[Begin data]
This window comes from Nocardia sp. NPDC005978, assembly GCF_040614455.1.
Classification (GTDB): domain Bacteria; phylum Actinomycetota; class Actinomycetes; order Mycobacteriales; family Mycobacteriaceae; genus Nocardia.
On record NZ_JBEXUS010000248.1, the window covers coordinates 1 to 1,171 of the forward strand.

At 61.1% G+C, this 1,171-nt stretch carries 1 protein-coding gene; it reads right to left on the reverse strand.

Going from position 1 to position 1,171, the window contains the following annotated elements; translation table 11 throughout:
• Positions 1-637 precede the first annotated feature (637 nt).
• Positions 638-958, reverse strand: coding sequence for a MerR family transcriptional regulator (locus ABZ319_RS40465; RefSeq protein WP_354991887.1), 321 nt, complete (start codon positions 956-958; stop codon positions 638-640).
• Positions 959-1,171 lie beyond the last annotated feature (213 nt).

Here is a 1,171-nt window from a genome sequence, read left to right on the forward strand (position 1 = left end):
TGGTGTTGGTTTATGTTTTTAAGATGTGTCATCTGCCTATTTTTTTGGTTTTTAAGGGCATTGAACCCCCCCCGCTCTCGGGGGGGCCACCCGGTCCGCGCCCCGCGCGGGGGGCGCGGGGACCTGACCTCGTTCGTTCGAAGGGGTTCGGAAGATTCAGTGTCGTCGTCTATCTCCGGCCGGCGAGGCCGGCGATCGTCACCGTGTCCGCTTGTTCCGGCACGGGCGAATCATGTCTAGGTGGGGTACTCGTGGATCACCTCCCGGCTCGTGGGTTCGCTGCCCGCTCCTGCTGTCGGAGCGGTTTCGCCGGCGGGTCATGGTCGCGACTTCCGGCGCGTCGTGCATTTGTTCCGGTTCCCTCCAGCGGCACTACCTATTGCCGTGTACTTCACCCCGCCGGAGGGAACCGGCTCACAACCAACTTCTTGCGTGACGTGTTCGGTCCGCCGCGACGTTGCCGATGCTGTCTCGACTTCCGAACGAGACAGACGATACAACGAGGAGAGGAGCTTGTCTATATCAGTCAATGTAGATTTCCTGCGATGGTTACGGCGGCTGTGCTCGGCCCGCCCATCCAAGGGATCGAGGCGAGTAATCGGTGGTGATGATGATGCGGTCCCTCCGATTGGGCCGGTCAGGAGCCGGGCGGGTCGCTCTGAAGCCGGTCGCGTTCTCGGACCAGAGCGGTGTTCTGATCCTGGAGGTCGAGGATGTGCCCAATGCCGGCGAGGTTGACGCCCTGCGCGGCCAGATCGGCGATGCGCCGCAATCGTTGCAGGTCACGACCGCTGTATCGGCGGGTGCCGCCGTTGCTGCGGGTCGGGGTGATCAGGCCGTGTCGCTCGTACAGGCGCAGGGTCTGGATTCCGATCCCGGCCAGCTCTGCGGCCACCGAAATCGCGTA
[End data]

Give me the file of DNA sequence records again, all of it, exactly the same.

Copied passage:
This window comes from Nocardia sp. NPDC005978, assembly GCF_040614455.1.
Classification (GTDB): domain Bacteria; phylum Actinomycetota; class Actinomycetes; order Mycobacteriales; family Mycobacteriaceae; genus Nocardia.
On record NZ_JBEXUS010000248.1, the window covers coordinates 1 to 1,171 of the forward strand.

At 61.1% G+C, this 1,171-nt stretch carries 1 protein-coding gene; it reads right to left on the reverse strand.

Going from position 1 to position 1,171, the window contains the following annotated elements; translation table 11 throughout:
• Positions 1-637 precede the first annotated feature (637 nt).
• Positions 638-958, reverse strand: coding sequence for a MerR family transcriptional regulator (locus ABZ319_RS40465; RefSeq protein WP_354991887.1), 321 nt, complete (start codon positions 956-958; stop codon positions 638-640).
• Positions 959-1,171 lie beyond the last annotated feature (213 nt).

Here is a 1,171-nt window from a genome sequence, read left to right on the forward strand (position 1 = left end):
TGGTGTTGGTTTATGTTTTTAAGATGTGTCATCTGCCTATTTTTTTGGTTTTTAAGGGCATTGAACCCCCCCCGCTCTCGGGGGGGCCACCCGGTCCGCGCCCCGCGCGGGGGGCGCGGGGACCTGACCTCGTTCGTTCGAAGGGGTTCGGAAGATTCAGTGTCGTCGTCTATCTCCGGCCGGCGAGGCCGGCGATCGTCACCGTGTCCGCTTGTTCCGGCACGGGCGAATCATGTCTAGGTGGGGTACTCGTGGATCACCTCCCGGCTCGTGGGTTCGCTGCCCGCTCCTGCTGTCGGAGCGGTTTCGCCGGCGGGTCATGGTCGCGACTTCCGGCGCGTCGTGCATTTGTTCCGGTTCCCTCCAGCGGCACTACCTATTGCCGTGTACTTCACCCCGCCGGAGGGAACCGGCTCACAACCAACTTCTTGCGTGACGTGTTCGGTCCGCCGCGACGTTGCCGATGCTGTCTCGACTTCCGAACGAGACAGACGATACAACGAGGAGAGGAGCTTGTCTATATCAGTCAATGTAGATTTCCTGCGATGGTTACGGCGGCTGTGCTCGGCCCGCCCATCCAAGGGATCGAGGCGAGTAATCGGTGGTGATGATGATGCGGTCCCTCCGATTGGGCCGGTCAGGAGCCGGGCGGGTCGCTCTGAAGCCGGTCGCGTTCTCGGACCAGAGCGGTGTTCTGATCCTGGAGGTCGAGGATGTGCCCAATGCCGGCGAGGTTGACGCCCTGCGCGGCCAGATCGGCGATGCGCCGCAATCGTTGCAGGTCACGACCGCTGTATCGGCGGGTGCCGCCGTTGCTGCGGGTCGGGGTGATCAGGCCGTGTCGCTCGTACAGGCGCAGGGTCTGGATTCCGATCCCGGCCAGCTCTGCGGCCACCGAAATCGCGTA